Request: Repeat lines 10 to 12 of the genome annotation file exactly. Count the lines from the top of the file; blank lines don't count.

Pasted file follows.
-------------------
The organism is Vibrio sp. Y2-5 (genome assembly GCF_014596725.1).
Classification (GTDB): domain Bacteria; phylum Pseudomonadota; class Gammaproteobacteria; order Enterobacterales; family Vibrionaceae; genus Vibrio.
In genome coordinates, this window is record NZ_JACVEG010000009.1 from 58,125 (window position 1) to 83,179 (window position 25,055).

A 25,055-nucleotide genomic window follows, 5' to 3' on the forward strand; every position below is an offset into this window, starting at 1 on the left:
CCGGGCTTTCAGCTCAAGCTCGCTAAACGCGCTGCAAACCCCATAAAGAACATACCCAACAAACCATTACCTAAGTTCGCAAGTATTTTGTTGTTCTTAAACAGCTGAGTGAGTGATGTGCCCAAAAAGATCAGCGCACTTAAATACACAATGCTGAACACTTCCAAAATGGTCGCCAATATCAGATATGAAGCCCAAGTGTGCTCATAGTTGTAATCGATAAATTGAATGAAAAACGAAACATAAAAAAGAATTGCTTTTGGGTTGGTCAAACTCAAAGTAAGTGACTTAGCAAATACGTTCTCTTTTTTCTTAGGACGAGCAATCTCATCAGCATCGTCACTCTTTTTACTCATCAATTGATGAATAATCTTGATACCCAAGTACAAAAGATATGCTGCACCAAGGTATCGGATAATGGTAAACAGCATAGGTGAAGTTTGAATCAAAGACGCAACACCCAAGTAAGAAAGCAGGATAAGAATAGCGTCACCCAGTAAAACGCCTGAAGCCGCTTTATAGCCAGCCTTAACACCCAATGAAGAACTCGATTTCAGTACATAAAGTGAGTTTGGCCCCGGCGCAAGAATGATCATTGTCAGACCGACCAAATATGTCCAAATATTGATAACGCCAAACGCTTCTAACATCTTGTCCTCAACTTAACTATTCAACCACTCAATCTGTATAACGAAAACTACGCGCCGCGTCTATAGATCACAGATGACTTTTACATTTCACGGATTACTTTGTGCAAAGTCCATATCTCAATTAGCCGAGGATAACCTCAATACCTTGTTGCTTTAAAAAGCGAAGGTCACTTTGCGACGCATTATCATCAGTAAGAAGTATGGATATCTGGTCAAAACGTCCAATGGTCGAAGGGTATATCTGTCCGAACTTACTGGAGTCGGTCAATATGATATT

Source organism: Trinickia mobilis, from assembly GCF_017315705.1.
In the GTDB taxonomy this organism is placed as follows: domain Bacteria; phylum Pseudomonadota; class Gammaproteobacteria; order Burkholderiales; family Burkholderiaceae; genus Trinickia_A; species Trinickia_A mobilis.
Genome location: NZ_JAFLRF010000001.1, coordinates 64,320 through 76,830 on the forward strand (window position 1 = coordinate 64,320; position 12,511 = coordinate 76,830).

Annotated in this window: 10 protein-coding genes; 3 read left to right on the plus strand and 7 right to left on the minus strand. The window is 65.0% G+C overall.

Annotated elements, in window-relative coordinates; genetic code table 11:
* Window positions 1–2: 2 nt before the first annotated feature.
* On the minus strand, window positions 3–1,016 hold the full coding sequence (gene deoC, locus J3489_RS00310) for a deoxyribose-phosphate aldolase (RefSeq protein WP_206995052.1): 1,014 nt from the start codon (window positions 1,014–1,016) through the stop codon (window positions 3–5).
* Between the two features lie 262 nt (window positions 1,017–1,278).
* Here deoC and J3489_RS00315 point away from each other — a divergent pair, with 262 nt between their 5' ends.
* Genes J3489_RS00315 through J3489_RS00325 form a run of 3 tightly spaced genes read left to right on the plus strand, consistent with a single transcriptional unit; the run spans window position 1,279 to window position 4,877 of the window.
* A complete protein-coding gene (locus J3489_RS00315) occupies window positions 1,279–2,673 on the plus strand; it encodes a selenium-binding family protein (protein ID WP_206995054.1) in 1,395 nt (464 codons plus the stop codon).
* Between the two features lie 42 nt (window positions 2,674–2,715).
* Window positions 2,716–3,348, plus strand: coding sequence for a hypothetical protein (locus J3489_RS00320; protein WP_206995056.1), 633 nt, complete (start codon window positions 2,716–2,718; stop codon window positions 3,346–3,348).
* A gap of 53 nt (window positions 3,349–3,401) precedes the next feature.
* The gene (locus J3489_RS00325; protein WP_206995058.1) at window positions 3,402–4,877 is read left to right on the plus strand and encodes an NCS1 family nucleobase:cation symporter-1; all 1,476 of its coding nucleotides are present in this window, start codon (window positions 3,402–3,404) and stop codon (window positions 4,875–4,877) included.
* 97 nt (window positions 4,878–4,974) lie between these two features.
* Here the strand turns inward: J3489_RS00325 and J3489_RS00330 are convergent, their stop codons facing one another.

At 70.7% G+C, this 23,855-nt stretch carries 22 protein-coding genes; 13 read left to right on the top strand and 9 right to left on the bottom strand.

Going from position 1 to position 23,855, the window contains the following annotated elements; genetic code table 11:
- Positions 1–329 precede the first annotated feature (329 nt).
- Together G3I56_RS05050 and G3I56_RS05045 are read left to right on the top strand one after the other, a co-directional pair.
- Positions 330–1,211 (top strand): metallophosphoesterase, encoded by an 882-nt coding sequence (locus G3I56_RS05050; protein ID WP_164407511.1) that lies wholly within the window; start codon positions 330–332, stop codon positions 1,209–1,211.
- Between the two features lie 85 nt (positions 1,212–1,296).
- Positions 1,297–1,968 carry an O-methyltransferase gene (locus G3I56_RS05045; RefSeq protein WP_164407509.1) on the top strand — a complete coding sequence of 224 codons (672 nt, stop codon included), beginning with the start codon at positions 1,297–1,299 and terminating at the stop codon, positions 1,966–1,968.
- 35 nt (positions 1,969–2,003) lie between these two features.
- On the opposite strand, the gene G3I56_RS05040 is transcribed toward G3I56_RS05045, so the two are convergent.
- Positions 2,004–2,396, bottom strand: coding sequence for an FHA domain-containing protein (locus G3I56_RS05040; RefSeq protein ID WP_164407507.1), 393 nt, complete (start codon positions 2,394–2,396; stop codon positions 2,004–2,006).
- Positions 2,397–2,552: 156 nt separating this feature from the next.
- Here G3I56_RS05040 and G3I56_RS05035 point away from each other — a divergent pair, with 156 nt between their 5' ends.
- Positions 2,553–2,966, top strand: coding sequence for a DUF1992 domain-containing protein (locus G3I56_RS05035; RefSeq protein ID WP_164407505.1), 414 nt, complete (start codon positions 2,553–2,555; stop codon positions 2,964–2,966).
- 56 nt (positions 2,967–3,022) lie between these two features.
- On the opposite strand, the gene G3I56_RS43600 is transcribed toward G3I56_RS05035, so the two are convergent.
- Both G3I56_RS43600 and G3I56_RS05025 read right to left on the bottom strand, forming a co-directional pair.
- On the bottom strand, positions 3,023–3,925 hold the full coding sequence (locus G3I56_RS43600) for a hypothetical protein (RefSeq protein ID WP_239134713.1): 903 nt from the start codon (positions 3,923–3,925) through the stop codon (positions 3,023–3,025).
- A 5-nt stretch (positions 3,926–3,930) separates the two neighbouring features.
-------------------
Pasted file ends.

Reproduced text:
Annotated elements, in window-relative coordinates; genetic code table 11:
* Window positions 1–2: 2 nt before the first annotated feature.
* On the minus strand, window positions 3–1,016 hold the full coding sequence (gene deoC, locus J3489_RS00310) for a deoxyribose-phosphate aldolase (RefSeq protein WP_206995052.1): 1,014 nt from the start codon (window positions 1,014–1,016) through the stop codon (window positions 3–5).